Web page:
Lawmakers look to defend dogs from being shot by police

'Chloe' who was shot by a Commerce City police officer. (Photo: handout)

'Chloe' who was shot by a Commerce City police officer. (Photo: handout)

DENVER — Several dogs will descend on the state Capitol Wednesday in a show of support for legislation aimed at protecting canines from being shot by police officers.

Senate Bill 226, sponsored by Sen. David Balmer, R-Centennial, is the first proposal in the nation aiming to require local police and sheriff departments to provide canine behavioral training to help officers better discern when a dog actually prevents a threat.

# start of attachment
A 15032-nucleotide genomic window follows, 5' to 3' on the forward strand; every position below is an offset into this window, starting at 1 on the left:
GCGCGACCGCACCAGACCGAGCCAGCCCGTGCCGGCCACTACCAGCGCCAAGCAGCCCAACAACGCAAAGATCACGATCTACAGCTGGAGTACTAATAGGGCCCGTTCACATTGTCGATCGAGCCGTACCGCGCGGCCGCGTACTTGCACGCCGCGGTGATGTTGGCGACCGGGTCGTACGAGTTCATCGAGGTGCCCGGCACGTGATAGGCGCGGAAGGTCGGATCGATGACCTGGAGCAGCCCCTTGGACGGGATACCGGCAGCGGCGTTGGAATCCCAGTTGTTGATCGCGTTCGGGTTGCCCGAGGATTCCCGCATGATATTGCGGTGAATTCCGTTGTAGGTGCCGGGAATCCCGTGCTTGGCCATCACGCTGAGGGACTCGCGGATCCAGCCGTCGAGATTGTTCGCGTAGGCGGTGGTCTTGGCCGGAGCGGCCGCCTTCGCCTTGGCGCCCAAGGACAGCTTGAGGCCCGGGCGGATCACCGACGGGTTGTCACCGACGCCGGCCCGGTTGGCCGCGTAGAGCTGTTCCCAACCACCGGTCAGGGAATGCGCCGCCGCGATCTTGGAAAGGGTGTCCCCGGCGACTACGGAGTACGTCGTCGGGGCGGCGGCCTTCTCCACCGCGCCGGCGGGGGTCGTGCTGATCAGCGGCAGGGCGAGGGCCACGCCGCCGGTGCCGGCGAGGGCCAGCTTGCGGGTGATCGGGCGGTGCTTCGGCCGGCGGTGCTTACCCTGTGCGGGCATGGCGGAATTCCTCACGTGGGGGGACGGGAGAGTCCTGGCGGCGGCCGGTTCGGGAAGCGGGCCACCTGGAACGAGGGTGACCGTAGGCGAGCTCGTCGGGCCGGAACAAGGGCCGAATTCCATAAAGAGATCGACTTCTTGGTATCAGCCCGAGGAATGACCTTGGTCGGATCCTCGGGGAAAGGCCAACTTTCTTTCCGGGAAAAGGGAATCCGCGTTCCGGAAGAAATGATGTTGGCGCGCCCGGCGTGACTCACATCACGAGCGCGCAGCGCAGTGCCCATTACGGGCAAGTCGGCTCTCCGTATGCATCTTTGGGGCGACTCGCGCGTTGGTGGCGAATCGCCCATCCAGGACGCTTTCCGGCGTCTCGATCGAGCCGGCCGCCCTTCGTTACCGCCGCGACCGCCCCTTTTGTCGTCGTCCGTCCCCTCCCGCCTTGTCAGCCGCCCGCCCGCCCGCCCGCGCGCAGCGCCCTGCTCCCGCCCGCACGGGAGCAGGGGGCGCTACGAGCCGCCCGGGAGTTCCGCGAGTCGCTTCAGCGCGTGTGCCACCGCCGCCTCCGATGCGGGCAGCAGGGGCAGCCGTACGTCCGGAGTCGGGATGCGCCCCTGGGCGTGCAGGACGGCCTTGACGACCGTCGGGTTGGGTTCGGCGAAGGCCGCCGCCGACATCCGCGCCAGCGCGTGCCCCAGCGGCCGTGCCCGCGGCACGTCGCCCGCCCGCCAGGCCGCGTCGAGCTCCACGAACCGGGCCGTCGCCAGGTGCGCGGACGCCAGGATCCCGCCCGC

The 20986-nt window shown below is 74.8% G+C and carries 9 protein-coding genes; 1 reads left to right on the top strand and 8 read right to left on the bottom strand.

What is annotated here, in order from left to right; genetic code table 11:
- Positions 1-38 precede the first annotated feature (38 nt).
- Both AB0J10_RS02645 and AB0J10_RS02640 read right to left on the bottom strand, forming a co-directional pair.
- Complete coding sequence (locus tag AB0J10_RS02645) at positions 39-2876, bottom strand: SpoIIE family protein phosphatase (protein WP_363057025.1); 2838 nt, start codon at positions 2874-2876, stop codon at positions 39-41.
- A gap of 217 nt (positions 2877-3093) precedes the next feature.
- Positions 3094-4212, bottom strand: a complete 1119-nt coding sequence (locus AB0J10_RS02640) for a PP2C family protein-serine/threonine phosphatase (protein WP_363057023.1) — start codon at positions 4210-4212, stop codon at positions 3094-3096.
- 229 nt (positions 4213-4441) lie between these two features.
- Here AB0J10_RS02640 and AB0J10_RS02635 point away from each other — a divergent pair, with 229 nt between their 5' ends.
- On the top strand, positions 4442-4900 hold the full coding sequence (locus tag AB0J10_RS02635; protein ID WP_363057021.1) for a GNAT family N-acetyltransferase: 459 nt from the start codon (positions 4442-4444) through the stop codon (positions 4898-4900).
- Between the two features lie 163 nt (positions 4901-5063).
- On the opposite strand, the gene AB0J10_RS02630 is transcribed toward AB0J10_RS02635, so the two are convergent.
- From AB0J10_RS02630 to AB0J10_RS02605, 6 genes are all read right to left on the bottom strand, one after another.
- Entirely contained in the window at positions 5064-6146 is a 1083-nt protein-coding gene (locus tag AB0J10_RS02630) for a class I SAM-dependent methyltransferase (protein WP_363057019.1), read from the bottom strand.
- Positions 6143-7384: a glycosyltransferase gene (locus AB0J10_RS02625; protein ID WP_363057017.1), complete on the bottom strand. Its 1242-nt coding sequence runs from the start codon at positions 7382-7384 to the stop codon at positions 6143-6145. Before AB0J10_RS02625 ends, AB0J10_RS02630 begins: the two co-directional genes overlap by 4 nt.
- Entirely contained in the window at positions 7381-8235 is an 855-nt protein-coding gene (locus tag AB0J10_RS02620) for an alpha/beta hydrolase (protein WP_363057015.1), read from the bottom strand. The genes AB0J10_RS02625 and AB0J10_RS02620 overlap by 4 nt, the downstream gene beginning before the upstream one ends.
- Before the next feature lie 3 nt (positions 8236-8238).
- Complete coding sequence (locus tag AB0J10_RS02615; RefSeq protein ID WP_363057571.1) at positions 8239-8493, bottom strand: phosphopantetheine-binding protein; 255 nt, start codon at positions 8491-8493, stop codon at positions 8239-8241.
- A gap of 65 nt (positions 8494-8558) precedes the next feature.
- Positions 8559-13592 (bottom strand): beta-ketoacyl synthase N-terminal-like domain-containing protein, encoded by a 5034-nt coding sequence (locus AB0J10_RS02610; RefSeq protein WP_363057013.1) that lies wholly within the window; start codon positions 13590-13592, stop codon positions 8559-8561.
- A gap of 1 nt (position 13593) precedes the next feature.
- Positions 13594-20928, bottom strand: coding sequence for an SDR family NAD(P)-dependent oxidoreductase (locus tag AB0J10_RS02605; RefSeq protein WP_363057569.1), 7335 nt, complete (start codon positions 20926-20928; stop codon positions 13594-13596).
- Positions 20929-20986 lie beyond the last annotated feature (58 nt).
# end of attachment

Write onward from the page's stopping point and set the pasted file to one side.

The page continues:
Balmer, the owner of three dogs and a self-professed “dog lover”, was moved to introduce the legislation after seeing widely aired home video of a Commerce City officer shooting a lab-pit bull mix named Chloe after tasing it last November; the officer, who claimed the dog was a threat, was later charged with animal cruelty.

It was hardly an isolated incident, but one of some 30 dog shootings by Colorado law enforcement officers in the last five years.

“We understand the pressures and dangers our law enforcement officers face on a daily basis,” Balmer said. “We know that the last thing an officer wants to do is kill a family dog. By undergoing this training, officers will be able to distinguish between frightened or threatening dog behaviors and react accordingly without resorting to deadly force.”

Sen. Lucia Guzman, D-Denver, is co-sponsoring the legislation, which will get its first committee hearing in the Senate at 1:30 p.m. Wednesday, following a press conference on the Capitol’s west steps.


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